South Korean President Yoon Visits Pentagon, Discusses Deterrence

World news

South Korean President Yoon Suk Yeol met with Secretary of Defense Lloyd J. Austin III today in the Pentagon to discuss the U.S.-Republic of Korea alliance and to discuss ways to make that alliance even closer.

The president is in Washington as part of his state visit. President Joe Biden hosted his South Korean ally for talks and a State Dinner at the White House. Yoon also delivered a speech to Congress.

At the beginning of his remarks at the Pentagon, Yoon thanked the U.S. service members who stand together with their Korean allies.

Austin has made many trips to visit his counterpart in Seoul and met with the president during his last visit to Korea in January. North Korea continues its dangerous and destabilizing missile testing program. “I want to underscore, Mr. President, what I said in January: that the U.S. commitment to the defense of the [Republic of Korea] is ironclad and so is our extended deterrence commitment to your country which includes the full range of U.S. defense capabilities, including conventional, nuclear and missile defense capabilities,” Austin said.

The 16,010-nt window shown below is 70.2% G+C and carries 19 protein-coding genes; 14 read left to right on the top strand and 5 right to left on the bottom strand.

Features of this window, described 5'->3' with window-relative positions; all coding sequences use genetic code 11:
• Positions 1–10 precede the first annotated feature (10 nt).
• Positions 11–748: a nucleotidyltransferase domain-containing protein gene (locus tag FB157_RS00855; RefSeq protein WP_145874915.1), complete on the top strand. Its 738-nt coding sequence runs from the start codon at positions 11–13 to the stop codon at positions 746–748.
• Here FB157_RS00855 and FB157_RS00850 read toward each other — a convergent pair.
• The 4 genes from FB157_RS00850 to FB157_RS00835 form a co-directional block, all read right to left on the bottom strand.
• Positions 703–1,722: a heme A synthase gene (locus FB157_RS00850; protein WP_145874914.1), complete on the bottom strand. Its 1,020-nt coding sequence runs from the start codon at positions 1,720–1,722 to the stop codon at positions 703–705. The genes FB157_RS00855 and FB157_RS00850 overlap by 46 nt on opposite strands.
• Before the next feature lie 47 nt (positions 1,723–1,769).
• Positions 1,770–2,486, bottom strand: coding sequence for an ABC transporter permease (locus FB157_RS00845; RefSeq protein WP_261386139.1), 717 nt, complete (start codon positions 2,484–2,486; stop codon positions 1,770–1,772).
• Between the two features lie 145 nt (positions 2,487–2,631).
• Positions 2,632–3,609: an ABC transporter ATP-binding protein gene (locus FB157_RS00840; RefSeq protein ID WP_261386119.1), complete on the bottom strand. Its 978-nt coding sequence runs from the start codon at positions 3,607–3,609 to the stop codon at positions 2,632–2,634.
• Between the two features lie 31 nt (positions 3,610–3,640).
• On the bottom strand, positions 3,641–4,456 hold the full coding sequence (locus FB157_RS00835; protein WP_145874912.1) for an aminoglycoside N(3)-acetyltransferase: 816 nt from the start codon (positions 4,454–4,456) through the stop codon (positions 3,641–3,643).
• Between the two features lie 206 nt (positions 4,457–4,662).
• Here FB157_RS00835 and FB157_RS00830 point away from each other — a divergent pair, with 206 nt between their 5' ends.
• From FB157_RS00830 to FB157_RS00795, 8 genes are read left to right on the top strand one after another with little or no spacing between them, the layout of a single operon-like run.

Yoon told Austin through a translator that he has full confidence in the U.S. assurances about the extended deterrent capability. “If North Korea dares to use [its] nuclear arsenal, it will face decisive and overwhelming response by the Republic of Korea force and the allies including U.S. military capability,” Yoon said. “Now is time that North Korea should realize that they will gain nothing from nuclear weapons, and I urge North Korea once again to make the right decision for denuclearization for a sustainable and genuine peace and prosperity on the Korean peninsula.”

The U.S.-South Korea alliance dates to 1953. Austin noted that the country — once totally devastated by the Korean War — is now an economic and political powerhouse. “The Republic of Korea has been a steadfast friend for decades,” he said. “We rely on you more and more each day, and we do so with immense gratitude. “Over the decades, we built one of the most robust, capable and interoperable alliances on Earth and we’ve deterred major conflict and aggression on the Korean peninsula.”

The alliance is a major factor in guaranteeing a free and open Indo-Pacific. “I am confident that we will move forward together,” Austin said. “I look forward to charting an ambitious path to advance our shared priorities in the Indo-Pacific.”